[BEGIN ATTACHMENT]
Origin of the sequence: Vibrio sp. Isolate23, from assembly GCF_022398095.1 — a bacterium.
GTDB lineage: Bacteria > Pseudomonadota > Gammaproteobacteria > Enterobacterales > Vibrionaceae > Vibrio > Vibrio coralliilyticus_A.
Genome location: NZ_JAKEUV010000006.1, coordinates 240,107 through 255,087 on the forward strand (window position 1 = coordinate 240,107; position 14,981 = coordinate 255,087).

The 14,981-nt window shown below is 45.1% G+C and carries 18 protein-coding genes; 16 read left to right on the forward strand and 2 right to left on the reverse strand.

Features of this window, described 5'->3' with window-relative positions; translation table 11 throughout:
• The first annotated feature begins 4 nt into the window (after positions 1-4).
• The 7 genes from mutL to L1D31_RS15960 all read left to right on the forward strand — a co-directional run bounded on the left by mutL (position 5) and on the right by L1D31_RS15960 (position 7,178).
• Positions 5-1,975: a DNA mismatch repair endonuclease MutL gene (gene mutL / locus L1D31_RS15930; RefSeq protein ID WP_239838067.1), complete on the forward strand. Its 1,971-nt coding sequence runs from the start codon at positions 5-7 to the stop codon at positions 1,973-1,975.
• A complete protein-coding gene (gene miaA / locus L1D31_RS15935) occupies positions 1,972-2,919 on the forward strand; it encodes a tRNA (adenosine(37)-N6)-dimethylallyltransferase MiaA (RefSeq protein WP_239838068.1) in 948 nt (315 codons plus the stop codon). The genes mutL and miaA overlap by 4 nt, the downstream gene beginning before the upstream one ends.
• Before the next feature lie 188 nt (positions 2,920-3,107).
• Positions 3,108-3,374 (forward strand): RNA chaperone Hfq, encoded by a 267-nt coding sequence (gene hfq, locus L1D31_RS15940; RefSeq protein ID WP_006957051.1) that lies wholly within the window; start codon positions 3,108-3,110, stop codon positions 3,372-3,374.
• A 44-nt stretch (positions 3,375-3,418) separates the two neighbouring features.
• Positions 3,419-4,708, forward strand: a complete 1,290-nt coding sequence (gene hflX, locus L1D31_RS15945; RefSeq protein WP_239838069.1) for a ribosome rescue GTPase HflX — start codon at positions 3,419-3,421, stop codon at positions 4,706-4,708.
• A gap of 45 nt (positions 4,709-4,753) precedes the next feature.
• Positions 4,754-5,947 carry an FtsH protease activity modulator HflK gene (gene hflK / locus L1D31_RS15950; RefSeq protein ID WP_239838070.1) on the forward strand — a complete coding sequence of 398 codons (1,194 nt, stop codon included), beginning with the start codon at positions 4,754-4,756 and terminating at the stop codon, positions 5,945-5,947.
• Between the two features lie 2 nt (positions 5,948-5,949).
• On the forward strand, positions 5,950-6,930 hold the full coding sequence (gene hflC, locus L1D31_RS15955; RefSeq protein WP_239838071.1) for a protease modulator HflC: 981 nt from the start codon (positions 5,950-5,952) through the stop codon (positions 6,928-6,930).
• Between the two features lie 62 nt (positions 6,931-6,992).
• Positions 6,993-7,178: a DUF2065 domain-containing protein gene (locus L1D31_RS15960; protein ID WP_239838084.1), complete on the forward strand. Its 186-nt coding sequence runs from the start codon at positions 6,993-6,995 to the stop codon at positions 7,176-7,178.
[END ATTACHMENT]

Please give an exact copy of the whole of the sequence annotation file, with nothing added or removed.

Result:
Origin of the sequence: Vibrio sp. Isolate23, from assembly GCF_022398095.1 — a bacterium.
GTDB lineage: Bacteria > Pseudomonadota > Gammaproteobacteria > Enterobacterales > Vibrionaceae > Vibrio > Vibrio coralliilyticus_A.
Genome location: NZ_JAKEUV010000006.1, coordinates 240,107 through 255,087 on the forward strand (window position 1 = coordinate 240,107; position 14,981 = coordinate 255,087).

The 14,981-nt window shown below is 45.1% G+C and carries 18 protein-coding genes; 16 read left to right on the forward strand and 2 right to left on the reverse strand.

Features of this window, described 5'->3' with window-relative positions; translation table 11 throughout:
• The first annotated feature begins 4 nt into the window (after positions 1-4).
• The 7 genes from mutL to L1D31_RS15960 all read left to right on the forward strand — a co-directional run bounded on the left by mutL (position 5) and on the right by L1D31_RS15960 (position 7,178).
• Positions 5-1,975: a DNA mismatch repair endonuclease MutL gene (gene mutL / locus L1D31_RS15930; RefSeq protein ID WP_239838067.1), complete on the forward strand. Its 1,971-nt coding sequence runs from the start codon at positions 5-7 to the stop codon at positions 1,973-1,975.
• A complete protein-coding gene (gene miaA / locus L1D31_RS15935) occupies positions 1,972-2,919 on the forward strand; it encodes a tRNA (adenosine(37)-N6)-dimethylallyltransferase MiaA (RefSeq protein WP_239838068.1) in 948 nt (315 codons plus the stop codon). The genes mutL and miaA overlap by 4 nt, the downstream gene beginning before the upstream one ends.
• Before the next feature lie 188 nt (positions 2,920-3,107).
• Positions 3,108-3,374 (forward strand): RNA chaperone Hfq, encoded by a 267-nt coding sequence (gene hfq, locus L1D31_RS15940; RefSeq protein ID WP_006957051.1) that lies wholly within the window; start codon positions 3,108-3,110, stop codon positions 3,372-3,374.
• A 44-nt stretch (positions 3,375-3,418) separates the two neighbouring features.
• Positions 3,419-4,708, forward strand: a complete 1,290-nt coding sequence (gene hflX, locus L1D31_RS15945; RefSeq protein WP_239838069.1) for a ribosome rescue GTPase HflX — start codon at positions 3,419-3,421, stop codon at positions 4,706-4,708.
• A gap of 45 nt (positions 4,709-4,753) precedes the next feature.
• Positions 4,754-5,947 carry an FtsH protease activity modulator HflK gene (gene hflK / locus L1D31_RS15950; RefSeq protein ID WP_239838070.1) on the forward strand — a complete coding sequence of 398 codons (1,194 nt, stop codon included), beginning with the start codon at positions 4,754-4,756 and terminating at the stop codon, positions 5,945-5,947.
• Between the two features lie 2 nt (positions 5,948-5,949).
• On the forward strand, positions 5,950-6,930 hold the full coding sequence (gene hflC, locus L1D31_RS15955; RefSeq protein WP_239838071.1) for a protease modulator HflC: 981 nt from the start codon (positions 5,950-5,952) through the stop codon (positions 6,928-6,930).
• Between the two features lie 62 nt (positions 6,931-6,992).
• Positions 6,993-7,178: a DUF2065 domain-containing protein gene (locus L1D31_RS15960; protein ID WP_239838084.1), complete on the forward strand. Its 186-nt coding sequence runs from the start codon at positions 6,993-6,995 to the stop codon at positions 7,176-7,178.